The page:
Properties converted into homes for multiple single people would need planning permission in a new move to be considered by Middlesbrough’s Executive.
Currently, property-owners can legally remodel a building into a House of Multiple Occupation (HMO), a building with separate bedrooms in which residents typically only share bathroom and kitchen spaces.
A planning application is only needed if the HMO will house seven or more people – which means the Council cannot exercise any control over how and where smaller HMOs are sited.
On Wednesday, members of Middlesbrough Council’s Executive will vote to change that process and introduce a non-immediate Article 4 Direction that all HMO owners must obtain planning permission to be converted.
HMOs play an important role in the town centre housing market, mainly catering for students, but councillors have raised concerns about the growth of small-scale HMOs in other areas like North Ormesby, Ayresome and Linthorpe.
Because they are currently outside of planning control, it is difficult to accurately estimate how many there are in each area.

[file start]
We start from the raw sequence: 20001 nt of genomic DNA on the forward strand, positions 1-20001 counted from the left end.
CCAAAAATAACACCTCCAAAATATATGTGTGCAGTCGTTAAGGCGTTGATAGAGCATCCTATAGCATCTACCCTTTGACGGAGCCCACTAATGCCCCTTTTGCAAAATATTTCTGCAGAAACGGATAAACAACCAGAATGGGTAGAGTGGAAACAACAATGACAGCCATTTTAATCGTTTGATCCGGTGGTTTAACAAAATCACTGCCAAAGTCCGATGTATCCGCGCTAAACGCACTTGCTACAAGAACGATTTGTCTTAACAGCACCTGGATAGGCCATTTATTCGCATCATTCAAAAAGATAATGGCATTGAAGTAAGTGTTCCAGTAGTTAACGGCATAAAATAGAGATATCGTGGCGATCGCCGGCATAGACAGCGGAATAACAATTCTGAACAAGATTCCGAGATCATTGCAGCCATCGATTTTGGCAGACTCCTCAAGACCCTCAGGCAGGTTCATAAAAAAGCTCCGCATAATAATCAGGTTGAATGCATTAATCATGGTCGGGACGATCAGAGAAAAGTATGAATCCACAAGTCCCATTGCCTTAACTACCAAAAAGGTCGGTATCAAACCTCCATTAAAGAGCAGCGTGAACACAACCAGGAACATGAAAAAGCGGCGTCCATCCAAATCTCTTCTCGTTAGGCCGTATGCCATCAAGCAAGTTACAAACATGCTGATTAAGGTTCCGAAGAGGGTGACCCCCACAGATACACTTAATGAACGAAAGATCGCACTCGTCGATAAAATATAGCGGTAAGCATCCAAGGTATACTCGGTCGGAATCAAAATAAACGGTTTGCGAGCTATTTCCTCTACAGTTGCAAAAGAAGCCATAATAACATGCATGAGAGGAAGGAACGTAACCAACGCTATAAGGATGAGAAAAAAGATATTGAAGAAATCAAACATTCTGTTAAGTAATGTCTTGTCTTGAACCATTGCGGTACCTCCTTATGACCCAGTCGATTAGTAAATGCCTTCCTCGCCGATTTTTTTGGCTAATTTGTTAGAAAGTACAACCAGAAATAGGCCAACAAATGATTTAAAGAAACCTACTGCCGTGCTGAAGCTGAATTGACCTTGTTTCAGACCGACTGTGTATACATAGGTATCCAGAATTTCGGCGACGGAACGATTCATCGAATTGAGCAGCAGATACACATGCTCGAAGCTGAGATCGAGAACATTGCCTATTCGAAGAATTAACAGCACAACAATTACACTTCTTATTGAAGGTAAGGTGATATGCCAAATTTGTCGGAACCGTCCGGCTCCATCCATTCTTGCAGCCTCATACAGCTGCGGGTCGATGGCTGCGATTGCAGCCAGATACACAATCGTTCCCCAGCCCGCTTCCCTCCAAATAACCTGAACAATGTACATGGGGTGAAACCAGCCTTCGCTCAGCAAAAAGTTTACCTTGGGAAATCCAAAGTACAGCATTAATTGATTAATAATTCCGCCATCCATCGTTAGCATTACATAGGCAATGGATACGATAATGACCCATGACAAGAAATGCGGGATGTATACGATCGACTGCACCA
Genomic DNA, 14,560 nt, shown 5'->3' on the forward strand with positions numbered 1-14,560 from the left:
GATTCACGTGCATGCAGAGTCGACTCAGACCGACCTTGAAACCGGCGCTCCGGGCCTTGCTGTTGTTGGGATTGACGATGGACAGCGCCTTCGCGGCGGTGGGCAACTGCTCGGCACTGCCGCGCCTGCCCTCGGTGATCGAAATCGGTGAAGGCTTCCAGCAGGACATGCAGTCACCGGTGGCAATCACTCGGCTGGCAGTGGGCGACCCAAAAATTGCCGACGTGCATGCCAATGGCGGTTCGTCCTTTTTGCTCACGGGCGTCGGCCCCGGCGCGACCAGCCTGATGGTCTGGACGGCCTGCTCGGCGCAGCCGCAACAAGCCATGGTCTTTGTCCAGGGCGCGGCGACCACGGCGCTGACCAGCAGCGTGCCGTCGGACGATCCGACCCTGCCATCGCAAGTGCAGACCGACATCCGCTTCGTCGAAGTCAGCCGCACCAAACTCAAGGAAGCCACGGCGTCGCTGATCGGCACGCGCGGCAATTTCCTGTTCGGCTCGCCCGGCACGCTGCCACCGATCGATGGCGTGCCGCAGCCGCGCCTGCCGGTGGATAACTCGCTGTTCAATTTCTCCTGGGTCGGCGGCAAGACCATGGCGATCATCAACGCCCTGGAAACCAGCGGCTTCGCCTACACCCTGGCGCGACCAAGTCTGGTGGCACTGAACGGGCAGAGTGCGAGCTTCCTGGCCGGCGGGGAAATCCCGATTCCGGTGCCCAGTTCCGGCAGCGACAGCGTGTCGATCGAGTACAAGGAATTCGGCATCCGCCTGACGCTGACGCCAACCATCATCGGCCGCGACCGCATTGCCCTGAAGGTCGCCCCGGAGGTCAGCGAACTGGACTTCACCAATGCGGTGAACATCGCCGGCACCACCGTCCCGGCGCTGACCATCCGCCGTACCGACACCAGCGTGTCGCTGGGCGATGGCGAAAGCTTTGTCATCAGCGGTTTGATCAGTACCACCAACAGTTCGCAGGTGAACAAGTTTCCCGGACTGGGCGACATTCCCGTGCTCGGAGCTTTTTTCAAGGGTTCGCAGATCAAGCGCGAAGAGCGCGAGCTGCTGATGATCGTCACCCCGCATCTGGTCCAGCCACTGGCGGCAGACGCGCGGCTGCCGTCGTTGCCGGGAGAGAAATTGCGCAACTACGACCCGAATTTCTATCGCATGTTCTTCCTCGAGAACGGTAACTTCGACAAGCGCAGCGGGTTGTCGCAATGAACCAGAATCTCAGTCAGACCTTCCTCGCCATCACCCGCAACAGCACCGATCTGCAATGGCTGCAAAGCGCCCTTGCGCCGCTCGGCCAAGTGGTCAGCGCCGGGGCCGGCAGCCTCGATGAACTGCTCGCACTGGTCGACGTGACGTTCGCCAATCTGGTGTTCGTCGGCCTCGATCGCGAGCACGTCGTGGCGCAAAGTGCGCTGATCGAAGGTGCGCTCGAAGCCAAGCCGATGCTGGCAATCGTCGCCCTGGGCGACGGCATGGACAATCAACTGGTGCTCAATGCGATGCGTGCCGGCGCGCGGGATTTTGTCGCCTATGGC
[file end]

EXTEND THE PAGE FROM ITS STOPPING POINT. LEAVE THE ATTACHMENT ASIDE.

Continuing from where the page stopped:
Cllr Theo Furness, Executive Member for Regeneration, said: “Houses of Multiple Occupancy have their place in the local property market and add choice for residents.
“But the pace at which some streets are turning from family homes into HMOs can change the fabric of an area, so this decision allows local residents and councillors to have a greater say.
“We’ve listened to what people have told us and believe introducing planning oversight would help the Council in its aim to ensure high quality, affordable housing is available for everyone in the town.”
The Article 4 Direction would not stop new HMOs being developed but would bring more applications into the planning system, giving the public more say.
The town centre HMO market would be unaffected by the change, as it falls within the boundaries of the Middlesbrough Development Corporation.